Faith-science dialogue takes center stage at synod on evangelization
October 5, 2012
Catholic News Service
VATICAN CITY — The dialogue between faith and science will take center stage during the upcoming Synod of Bishops on the new evangelization, when a Nobel Prize-winning microbiologist addresses some 250 bishops from around the world.
Archbishop Nikola Eterovic, secretary-general of the Synod of Bishops, briefed journalists on plans for the Oct. 7-28 celebration of the 13th general assembly of the Synod of Bishops, which will focus on “The New Evangelization for the Transmission of the Christian Faith.”
The archbishop told reporters Oct. 5 that Swiss microbiologist Werner Arber, winner of the 1978 Nobel Prize in medicine/physiology, will address synod members as a special guest Oct. 12, offering “reflections on the relationship between science and faith.”
Arber, a Protestant and head of the Pontifical Academy of Sciences, “sees the relationship between faith and reason as Blessed John Paul II did: like two wings that bring people toward God,” the archbishop said, referring to the late pope’s 1998 encyclical, “Fides et Ratio” (“Faith and Reason”).
Answering a reporter’s question about whether the synod organizers had considered inviting agnostics or non-believers, as the Vatican has done at events intended to promote cultural dialogue, Archbishop Eterovic said no, because the synod’s goal is revitalizing and strengthening the faith of those who have been baptized.
Space in the synod hall is limited, he added, and organizers preferred to concentrate on how “a renewed dynamism in the church” can attract those who have “strayed” from God and help them “rediscover the joy of faith.”
“The first step in the new evangelization is conversion,” he said.
“In order to proclaim the Gospel to the world, the church must first evangelize itself, purify itself so as to be authentic, because an evangelizer who doesn’t live what he preaches can create a negative effect,” he said.
Charitable work, especially helping the poor, the marginalized and those with disabilities, is often “more convincing than lots of theological reflections, which are also necessary,” he said.
Two other special guests at the assembly will be Lamar Vest, president of the non-denominational American Bible Society; and Brother Alois Leser, prior of the ecumenical monastic community of Taize, France.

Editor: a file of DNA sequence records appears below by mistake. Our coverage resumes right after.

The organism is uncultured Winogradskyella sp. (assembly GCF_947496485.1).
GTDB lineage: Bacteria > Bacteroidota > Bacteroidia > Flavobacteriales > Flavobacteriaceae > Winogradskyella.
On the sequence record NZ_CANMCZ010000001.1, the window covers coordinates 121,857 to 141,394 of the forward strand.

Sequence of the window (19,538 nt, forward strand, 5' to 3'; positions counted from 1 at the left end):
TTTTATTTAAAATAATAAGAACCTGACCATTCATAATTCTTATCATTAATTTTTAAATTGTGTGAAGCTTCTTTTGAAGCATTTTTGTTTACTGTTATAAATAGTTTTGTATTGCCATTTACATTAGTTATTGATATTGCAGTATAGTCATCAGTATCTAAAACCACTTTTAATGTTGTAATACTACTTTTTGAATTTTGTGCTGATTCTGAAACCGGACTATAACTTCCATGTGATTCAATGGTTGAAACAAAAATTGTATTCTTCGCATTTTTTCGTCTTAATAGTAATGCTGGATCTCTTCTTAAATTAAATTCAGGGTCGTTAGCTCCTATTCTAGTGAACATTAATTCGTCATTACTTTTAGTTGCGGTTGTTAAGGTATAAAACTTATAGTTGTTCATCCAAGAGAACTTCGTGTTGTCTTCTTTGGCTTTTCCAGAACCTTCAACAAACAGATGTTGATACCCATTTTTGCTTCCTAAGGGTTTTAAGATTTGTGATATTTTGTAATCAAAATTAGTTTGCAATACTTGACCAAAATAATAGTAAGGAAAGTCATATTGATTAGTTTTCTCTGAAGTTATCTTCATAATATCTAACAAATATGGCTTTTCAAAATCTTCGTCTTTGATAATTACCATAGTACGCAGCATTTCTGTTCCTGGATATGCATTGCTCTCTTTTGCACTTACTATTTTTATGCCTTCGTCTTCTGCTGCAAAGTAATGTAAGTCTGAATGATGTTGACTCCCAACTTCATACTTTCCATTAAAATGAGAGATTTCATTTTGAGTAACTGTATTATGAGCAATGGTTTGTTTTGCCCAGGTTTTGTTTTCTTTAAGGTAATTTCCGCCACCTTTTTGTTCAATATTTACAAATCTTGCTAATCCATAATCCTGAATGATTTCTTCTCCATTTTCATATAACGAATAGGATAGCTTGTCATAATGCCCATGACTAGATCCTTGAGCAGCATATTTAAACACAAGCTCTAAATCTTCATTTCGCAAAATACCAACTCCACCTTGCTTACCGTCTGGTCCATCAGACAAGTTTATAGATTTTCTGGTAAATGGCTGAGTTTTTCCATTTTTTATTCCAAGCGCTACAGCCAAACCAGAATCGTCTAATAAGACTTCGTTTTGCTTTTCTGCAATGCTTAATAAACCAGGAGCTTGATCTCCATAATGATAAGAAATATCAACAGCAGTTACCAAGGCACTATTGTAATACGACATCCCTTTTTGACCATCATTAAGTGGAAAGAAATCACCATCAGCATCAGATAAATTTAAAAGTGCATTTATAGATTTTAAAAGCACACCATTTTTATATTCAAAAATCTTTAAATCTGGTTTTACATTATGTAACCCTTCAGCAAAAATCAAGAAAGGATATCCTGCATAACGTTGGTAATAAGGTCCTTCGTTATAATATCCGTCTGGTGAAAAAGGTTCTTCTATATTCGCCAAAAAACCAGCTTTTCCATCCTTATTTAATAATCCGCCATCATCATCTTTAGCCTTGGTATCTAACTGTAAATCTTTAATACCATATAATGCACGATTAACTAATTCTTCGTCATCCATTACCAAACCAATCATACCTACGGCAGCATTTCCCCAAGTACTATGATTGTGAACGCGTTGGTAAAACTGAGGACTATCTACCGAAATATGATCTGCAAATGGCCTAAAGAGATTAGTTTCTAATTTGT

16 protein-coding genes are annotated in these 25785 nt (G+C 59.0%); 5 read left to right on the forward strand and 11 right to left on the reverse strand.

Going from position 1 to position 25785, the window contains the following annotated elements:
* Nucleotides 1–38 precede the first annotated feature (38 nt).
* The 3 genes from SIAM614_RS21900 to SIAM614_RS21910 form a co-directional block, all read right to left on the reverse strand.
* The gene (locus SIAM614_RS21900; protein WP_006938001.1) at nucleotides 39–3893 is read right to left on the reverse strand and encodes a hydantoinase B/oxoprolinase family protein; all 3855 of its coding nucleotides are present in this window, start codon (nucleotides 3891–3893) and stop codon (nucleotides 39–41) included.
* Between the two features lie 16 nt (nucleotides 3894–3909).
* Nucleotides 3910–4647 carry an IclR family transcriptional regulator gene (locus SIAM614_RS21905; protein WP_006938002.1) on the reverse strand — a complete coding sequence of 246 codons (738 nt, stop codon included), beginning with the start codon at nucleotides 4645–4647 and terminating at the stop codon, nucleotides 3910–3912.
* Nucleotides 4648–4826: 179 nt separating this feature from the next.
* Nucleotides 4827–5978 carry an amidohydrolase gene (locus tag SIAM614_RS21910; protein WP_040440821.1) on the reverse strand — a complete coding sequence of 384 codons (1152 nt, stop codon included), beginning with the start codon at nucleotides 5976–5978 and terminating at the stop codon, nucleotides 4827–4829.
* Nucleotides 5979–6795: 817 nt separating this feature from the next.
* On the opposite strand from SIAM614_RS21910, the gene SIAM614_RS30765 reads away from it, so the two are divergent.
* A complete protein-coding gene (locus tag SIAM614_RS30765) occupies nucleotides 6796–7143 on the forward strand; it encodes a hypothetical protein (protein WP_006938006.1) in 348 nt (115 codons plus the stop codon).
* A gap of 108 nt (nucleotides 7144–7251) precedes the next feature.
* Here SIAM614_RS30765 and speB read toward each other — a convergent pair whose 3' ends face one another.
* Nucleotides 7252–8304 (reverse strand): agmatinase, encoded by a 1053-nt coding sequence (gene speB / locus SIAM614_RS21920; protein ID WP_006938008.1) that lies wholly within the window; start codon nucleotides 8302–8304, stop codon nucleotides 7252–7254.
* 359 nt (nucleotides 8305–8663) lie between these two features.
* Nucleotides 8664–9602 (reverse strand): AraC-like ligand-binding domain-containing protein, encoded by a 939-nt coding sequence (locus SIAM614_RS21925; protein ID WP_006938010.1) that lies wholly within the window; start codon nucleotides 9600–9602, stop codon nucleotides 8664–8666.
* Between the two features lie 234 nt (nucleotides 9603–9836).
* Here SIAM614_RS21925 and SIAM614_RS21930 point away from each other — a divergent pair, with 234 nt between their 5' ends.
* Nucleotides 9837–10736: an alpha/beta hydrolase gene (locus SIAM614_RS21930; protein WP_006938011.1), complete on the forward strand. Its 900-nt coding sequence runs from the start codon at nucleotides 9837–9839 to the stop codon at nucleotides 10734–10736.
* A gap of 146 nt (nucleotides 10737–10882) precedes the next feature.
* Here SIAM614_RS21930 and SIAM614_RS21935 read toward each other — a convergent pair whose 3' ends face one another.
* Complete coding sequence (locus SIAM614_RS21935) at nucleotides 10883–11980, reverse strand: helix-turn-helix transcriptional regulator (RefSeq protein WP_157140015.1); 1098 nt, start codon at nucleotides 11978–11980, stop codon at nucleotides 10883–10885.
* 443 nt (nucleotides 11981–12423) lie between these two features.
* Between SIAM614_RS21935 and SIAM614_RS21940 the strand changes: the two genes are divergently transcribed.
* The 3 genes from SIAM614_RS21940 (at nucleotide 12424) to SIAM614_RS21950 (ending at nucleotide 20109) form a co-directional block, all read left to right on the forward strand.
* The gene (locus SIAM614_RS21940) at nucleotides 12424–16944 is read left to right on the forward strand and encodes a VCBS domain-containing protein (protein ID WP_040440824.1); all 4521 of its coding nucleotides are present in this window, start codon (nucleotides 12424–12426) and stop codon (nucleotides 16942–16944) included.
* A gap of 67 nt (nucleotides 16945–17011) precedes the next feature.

A broad presence of high-level representatives from Christian communities not in full communion with the Catholic Church “will bring a notable ecumenical contribution to the synod,” Archbishop Eterovic said.
“The Catholic Church cannot carry out this immense, extensive task of evangelization by itself,” which is why it wants “to collaborate sincerely and positively with other churches and Christian communities,” he said.
Pope Benedict XVI has invited Anglican Archbishop Rowan Williams of Canterbury to give a major address Oct. 10, when he will speak about the challenges of the new evangelization from the point of view of the Anglican community. Orthodox Ecumenical Patriarch Bartholomew of Constantinople will attend the synod and take part in the Oct. 11 Mass marking the anniversary of the opening of the Second Vatican Council and the start of the Year of Faith.
Non-Catholic Christians have spoken at many previous synods, and more than a dozen such “fraternal delegates” will attend this time. They include: Russian Orthodox Bishop Hilarion of Vienna and Austria; African Methodist Episcopal Bishop Sarah Davis; Timothy George, dean of Beeson Divinity School at Samford University, a Baptist college in Birmingham, Ala.; and Geoff Tunnicliffe, secretary general for the New York-based World Evangelical Alliance.
At the synod briefing, Jesuit Father Federico Lombardi, Vatican spokesman, said 12 of the 69 living bishops who attended Vatican II had confirmed their presence at the Oct. 11 Mass.
They include 79-year-old Nigerian Cardinal Francis Arinze and 85-year-old retired Bishop William J. McNaughton — a U.S. Maryknoll missionary who headed the South Korean Diocese of Inchon for 40 years.